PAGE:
The makers of the “Saw” movies probably thought they were clever when they killed the villain off back in “Saw III.” But over time it’s become clear that, although Jigsaw’s many apprentices worked hard to keep his legacy alive, John Kramer — the raspy-voiced horror icon played by Tobin Bell — was the beating heart of this series, and that heart stopped.
Jigsaw is back in “Saw X,” but he’s also still dead. The film is one long prequel, taking place at an indeterminate time before most of the previous installments. It’s a little confusing to see Kramer drawing up plans for deathtraps that, as we learn later in the movie, he has already invented and used, but it’s a lot less confusing than the timelines of the fourth, fifth, sixth, and seventh films, which employed a dizzying flashback/flashforward/flashsideways structure that perhaps rivaled only “Last Year at Marienbad” in its temporal complexity.
“Saw X” brings a simplicity to the “Saw” series that, frankly, it hasn’t had since James Wan and Leigh Whannell’s first short film back in 2003. There’s no gimmicky parallel editing and, for once, Jigsaw’s plans are relatively clear from the get go. Kevin Greutert’s film has a few surprises, but it doesn’t need them. The appeal of this series was always Jigsaw, deathtraps and a sense of purpose, and “Saw X” delivers all of those. Some of the other “Saw” films are more exhilarating
and have a greater impact, sure. Most aren’t.
John Kramer is in the final stages of terminal brain cancer when he learns of an experimental treatment. It’s available off the books and only in Mexico. With nothing to lose he ventures south, where a scientist named Cecilia Pederson (Synnøve Macody Lund, “The Girl in the Spider’s Web”) introduces him to her helpful staff and readies him for a procedure which she promises will cure him. No, really, she swears she’s found the cure for cancer. It’s totally legit.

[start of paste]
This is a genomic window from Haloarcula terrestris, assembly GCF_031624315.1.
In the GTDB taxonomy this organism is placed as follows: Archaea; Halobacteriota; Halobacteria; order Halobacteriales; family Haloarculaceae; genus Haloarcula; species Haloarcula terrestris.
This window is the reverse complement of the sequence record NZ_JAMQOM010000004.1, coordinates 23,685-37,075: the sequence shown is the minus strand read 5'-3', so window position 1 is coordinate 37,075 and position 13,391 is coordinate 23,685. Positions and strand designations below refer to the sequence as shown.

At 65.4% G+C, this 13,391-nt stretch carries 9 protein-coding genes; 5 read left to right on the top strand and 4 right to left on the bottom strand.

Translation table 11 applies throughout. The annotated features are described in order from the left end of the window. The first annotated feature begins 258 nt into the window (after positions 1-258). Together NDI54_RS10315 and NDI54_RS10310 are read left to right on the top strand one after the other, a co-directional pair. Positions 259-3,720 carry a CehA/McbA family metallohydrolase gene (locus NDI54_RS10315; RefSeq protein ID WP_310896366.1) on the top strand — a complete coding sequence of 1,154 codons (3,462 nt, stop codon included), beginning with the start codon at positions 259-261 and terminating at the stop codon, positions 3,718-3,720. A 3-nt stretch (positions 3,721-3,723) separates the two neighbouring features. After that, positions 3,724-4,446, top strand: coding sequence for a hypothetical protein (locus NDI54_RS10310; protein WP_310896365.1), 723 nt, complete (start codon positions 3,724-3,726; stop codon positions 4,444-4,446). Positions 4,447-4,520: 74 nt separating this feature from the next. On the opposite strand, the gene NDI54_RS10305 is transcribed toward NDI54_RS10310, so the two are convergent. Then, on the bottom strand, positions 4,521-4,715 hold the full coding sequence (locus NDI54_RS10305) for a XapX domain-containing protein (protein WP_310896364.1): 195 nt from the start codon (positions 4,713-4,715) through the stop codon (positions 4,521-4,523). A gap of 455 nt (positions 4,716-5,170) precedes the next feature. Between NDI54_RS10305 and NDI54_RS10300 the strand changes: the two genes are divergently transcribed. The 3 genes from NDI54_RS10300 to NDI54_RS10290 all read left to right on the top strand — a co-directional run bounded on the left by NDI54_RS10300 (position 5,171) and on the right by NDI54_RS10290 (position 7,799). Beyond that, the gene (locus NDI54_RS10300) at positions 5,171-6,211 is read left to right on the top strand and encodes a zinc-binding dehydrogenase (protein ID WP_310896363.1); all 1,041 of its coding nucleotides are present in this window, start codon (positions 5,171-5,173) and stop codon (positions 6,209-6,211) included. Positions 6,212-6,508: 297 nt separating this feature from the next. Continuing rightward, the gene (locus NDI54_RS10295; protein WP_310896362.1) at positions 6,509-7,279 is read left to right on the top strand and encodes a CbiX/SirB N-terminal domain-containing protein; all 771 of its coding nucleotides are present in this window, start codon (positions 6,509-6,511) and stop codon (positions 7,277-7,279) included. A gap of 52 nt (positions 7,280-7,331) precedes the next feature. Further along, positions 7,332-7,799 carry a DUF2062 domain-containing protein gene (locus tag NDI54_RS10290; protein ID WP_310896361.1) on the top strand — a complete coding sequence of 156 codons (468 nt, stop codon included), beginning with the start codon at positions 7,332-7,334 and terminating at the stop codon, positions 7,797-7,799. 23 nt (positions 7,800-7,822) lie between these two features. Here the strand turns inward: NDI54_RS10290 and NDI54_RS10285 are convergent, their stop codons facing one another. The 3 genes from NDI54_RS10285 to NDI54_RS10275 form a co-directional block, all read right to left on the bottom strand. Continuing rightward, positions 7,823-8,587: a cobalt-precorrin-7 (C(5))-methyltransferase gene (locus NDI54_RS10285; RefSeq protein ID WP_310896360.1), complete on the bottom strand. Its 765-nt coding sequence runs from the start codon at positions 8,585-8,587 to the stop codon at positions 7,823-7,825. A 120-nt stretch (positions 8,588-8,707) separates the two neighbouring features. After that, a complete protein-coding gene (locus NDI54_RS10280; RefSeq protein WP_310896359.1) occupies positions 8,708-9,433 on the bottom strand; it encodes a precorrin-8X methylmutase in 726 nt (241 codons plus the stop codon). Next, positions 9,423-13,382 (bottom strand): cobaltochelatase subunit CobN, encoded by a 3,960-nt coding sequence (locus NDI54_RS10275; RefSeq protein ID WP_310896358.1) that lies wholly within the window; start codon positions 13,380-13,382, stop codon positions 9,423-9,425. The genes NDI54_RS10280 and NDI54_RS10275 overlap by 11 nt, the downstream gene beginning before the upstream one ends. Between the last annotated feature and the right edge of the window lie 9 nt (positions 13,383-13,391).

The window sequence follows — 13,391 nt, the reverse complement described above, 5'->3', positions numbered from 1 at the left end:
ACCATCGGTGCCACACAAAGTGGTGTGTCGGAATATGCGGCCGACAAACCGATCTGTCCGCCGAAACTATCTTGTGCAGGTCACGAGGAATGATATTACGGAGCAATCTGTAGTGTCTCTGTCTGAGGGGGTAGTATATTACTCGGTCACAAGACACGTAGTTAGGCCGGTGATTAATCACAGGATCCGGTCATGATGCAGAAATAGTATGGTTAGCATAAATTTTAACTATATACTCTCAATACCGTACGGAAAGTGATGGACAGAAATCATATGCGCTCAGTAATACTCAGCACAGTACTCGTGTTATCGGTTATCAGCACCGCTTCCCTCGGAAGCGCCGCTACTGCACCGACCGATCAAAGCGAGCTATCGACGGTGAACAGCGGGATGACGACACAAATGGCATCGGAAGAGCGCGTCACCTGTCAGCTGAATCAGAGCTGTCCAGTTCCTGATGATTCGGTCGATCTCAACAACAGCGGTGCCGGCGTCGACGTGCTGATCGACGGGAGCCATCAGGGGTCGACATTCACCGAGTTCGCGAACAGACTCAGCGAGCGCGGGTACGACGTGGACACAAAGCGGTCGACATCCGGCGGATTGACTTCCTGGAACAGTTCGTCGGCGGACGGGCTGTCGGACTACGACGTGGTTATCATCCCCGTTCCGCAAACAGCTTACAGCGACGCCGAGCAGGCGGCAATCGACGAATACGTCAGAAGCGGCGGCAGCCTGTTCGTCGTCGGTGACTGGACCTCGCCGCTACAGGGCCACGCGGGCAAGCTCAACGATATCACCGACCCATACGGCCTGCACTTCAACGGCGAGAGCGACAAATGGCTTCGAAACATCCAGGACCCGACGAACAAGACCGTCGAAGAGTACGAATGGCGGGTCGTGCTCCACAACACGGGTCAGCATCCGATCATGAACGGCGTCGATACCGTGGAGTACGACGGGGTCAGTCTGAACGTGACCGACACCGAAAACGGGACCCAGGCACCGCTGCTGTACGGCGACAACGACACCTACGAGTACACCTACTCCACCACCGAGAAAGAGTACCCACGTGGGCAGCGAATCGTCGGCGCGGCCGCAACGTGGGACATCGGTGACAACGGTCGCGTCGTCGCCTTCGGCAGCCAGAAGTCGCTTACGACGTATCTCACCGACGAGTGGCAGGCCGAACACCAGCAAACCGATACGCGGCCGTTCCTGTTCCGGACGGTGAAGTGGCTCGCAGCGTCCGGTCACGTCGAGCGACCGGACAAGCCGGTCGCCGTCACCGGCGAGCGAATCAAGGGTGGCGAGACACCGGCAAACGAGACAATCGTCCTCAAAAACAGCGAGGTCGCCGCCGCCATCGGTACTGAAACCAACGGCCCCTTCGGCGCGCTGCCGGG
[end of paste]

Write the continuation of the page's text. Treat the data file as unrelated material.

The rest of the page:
If that wasn’t already a red flag I’ll remind you once again that this is a prequel, and we already know where John Kramer ends up. That doesn’t stop screenwriters Josh Stolberg and Pete Goldfinger — who also wrote the underwhelming eighth and ninth “Saw” movies — from treating the first half of the tenth like a David Mamet movie. Weirdly enough, the gambit mostly works.
Spending this much time with Kramer as he believes that maybe, just maybe, his
nightmare is over reminds us why we cared about him in the first place and adds to the film’s inevitable tragedy.
The second half of “Saw” finds Kramer doing what he does best, building Rube Goldberg death machines and shoving people who need to learn a valuable lesson into them. Maybe they’ll survive. They probably won’t. Either way, it’s exceptionally gory and shocking in the grand old “Saw” tradition.
In returning to Jigsaw’s original, righteous quest to give people a gruesome opportunity to redeem themselves, “Saw X” also sets for itself a high standard. It doesn’t always live up to that.
A fake out featuring a sexual assault, in which the sex worker victim turns out to be Jigsaw’s target instead of their assailant, serves no great purpose and places the film’s moral center on shaky ground. And although Kramer’s modus operandi is to give all his subjects an opportunity to survive — if they can overcome intense panic, debilitating pain, and head-spinning adrenaline spikes, and also operate machinery that’s completely alien to them with uncanny precision, all in just three minutes — sometimes he simply doesn’t do it.
The most annoying “Saw” deathtraps are the ones where two people are stuck together but only one of them can live. Hoffman was the kind of unethical Jigsaw killer who would totally do that, but it’s hypocritical coming from the real deal.
So, mistakes were made. “Saw X” doesn’t make many of them. Greutert’s film brings back the core elements that made these movies work. It’s an uncomplicated, effective horror thriller, even though it’s trapped itself in the past with nowhere else to go. It’s unclear just how long a franchise can last by telling almost all its stories in the gaps between other, better known tales, since the iconic versions of old characters are easier to exploit than any of the new ones. But hey, if it’s good enough for “Star Wars,” it’s good enough for “Saw.”
“Saw” is in theaters September 29.